Study says SEPTA is strapped

Thanks to SEPTA's balanced budgets, the agency has been able to secure government funding, including $232 million to add 440 new hybrid buses to its fleet. (Courtney Marabella / Staff Photographer)
Thanks to SEPTA's balanced budgets, the agency has been able to secure government funding, including $232 million to add 440 new hybrid buses to its fleet. (Courtney Marabella / Staff Photographer)
Posted: April 30, 2013

SEPTA supports nearly 26,000 jobs, contributes $3.21 billion in economic output, and generates $62.5 million in state tax revenue, according to a study released Monday.

The study, commissioned by SEPTA, comes as the financially strapped transit authority seeks a fare increase and lobbies state officials for more funding.

SEPTA provides more bang for the buck than other transit agencies in Pennsylvania and gets less than its share of state funding based on ridership, the study found. SEPTA also has a much smaller capital budget for such things as bridge repairs and new buses than other major transit systems in the United States, it said.

The study by the Economy League of Greater Philadelphia and Econsult Solutions Inc. concluded that SEPTA is a major economic force in the region and state.

And it warned of dire consequences if more state money for capital projects is not forthcoming:

"Over the long term, SEPTA will be forced to gradually truncate its system and eliminate services to make ends meet; the region will gradually experience a dramatic erosion of jobs, tax revenues, and property values as its dense, economically productive urban core becomes unattractive to business and residents; and the commonwealth will suffer from the losses in its most economically productive region as residents and businesses generate less tax revenue and locate elsewhere."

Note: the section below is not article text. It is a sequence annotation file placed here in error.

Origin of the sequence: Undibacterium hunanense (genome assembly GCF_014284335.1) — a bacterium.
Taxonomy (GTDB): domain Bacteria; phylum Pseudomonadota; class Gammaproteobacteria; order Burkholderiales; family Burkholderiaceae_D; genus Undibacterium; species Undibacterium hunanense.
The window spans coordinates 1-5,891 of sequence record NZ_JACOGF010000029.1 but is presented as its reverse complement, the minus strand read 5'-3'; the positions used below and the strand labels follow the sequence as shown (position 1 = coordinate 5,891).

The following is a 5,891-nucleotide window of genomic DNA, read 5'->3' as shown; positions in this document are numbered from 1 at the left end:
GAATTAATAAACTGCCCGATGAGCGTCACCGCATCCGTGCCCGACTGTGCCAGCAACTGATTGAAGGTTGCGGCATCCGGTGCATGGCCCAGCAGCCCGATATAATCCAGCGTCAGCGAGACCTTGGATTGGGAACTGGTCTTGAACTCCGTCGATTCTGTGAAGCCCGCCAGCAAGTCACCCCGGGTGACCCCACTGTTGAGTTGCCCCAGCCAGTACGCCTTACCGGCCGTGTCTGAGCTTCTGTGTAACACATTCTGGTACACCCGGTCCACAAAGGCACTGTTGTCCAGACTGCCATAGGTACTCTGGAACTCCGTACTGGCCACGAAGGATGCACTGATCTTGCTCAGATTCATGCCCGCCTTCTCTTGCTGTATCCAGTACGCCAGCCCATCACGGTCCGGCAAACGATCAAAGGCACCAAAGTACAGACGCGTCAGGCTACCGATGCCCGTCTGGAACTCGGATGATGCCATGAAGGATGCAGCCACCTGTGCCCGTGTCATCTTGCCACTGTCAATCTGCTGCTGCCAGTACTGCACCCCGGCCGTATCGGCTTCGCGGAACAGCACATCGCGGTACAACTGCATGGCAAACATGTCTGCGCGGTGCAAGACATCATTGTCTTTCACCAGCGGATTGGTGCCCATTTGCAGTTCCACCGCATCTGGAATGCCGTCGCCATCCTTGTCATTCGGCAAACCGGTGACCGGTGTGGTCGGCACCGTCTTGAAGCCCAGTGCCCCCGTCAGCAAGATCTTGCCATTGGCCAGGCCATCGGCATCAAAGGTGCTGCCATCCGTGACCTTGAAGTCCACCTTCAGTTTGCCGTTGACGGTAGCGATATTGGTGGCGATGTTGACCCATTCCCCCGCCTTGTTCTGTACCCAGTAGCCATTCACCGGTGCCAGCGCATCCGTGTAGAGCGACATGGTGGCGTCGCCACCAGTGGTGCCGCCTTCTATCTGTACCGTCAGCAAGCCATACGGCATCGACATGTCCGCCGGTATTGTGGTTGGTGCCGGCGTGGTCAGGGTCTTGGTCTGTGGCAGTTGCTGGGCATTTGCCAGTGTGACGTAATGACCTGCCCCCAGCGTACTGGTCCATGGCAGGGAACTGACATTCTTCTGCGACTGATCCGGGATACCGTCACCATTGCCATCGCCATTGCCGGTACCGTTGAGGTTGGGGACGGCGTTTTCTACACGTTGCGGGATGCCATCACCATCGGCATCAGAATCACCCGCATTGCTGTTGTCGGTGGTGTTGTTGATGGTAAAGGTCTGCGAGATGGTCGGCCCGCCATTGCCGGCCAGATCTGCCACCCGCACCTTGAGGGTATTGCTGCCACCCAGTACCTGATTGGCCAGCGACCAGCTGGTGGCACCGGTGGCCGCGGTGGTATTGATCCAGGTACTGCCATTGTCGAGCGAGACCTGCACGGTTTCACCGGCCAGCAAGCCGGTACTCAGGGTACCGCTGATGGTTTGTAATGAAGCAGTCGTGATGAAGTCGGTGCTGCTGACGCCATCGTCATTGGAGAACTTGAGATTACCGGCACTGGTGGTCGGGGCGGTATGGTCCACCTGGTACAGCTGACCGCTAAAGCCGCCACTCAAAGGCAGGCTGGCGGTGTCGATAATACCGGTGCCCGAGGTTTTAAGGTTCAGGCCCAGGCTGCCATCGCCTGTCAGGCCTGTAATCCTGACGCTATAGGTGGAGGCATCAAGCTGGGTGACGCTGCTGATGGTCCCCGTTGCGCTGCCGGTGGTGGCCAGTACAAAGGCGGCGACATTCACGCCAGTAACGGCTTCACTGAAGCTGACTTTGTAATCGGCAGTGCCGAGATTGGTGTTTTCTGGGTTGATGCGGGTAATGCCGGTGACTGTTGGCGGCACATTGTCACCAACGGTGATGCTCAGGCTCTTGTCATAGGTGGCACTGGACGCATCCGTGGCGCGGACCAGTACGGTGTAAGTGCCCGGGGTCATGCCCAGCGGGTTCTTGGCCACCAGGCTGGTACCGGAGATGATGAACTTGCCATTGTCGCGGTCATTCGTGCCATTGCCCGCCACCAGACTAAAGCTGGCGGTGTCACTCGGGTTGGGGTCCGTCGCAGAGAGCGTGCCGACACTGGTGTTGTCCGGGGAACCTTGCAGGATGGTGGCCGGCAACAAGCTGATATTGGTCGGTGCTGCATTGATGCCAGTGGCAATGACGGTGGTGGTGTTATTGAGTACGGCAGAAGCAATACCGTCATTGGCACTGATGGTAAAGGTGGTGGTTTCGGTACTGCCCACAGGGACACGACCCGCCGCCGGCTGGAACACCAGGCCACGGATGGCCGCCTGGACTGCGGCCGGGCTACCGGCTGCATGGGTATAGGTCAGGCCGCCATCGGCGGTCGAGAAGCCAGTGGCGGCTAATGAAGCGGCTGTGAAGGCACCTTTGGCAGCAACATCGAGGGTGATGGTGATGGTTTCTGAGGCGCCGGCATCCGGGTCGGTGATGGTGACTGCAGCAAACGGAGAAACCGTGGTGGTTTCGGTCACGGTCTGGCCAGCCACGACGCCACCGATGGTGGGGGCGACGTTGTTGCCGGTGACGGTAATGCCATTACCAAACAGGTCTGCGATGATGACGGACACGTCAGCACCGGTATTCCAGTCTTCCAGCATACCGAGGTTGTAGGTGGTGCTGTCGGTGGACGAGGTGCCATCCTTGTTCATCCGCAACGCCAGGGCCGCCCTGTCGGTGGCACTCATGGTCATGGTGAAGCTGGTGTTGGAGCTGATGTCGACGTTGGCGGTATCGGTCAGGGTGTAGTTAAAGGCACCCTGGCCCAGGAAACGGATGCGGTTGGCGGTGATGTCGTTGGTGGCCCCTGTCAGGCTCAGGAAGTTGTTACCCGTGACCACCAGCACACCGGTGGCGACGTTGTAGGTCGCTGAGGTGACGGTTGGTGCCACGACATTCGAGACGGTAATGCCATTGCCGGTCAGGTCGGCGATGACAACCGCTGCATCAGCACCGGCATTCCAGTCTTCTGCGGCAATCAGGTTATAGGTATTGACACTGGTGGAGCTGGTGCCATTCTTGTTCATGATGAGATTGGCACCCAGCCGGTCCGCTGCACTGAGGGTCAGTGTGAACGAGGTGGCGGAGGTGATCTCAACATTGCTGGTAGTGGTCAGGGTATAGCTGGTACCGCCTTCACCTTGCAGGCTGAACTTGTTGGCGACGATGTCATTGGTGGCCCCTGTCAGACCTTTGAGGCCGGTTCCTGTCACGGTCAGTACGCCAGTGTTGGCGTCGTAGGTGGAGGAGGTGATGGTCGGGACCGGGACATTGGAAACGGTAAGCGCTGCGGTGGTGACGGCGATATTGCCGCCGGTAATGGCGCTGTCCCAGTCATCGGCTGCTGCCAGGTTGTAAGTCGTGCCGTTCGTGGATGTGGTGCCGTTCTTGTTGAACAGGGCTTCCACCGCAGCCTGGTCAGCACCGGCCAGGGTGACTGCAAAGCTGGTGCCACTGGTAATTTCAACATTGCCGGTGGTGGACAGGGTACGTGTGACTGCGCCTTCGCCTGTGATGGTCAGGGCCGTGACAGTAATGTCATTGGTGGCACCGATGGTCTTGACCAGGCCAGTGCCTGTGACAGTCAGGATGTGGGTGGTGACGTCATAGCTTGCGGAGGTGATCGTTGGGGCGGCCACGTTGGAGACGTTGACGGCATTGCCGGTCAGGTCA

Economy League executive director Steven Wray and Richard Voith, president of Econsult Solutions, are to present the study findings Monday morning to business and civic leaders in Center City.

Wray and Voith cited SEPTA's relatively paltry capital budget ($304 million this year compared to Washington's $1 billion, NJ Transit's $1.1 billion, Boston's $800 million, and Chicago's $950 million) as especially worrisome.

Wray said Friday that state lawmakers should give local governments more power to raise money for transit, as many other states do. Voith said the state, having failed in its efforts to put tolls on Interstate 80 to fund highways and transit, needed to "establish an efficient and credible" method to restore capital funding to 2010 levels.

The study will be available Monday at EconomyLeague.org.


Contact Paul Nussbaum at 215-854-4587 or pnussbaum@phillynews.com.

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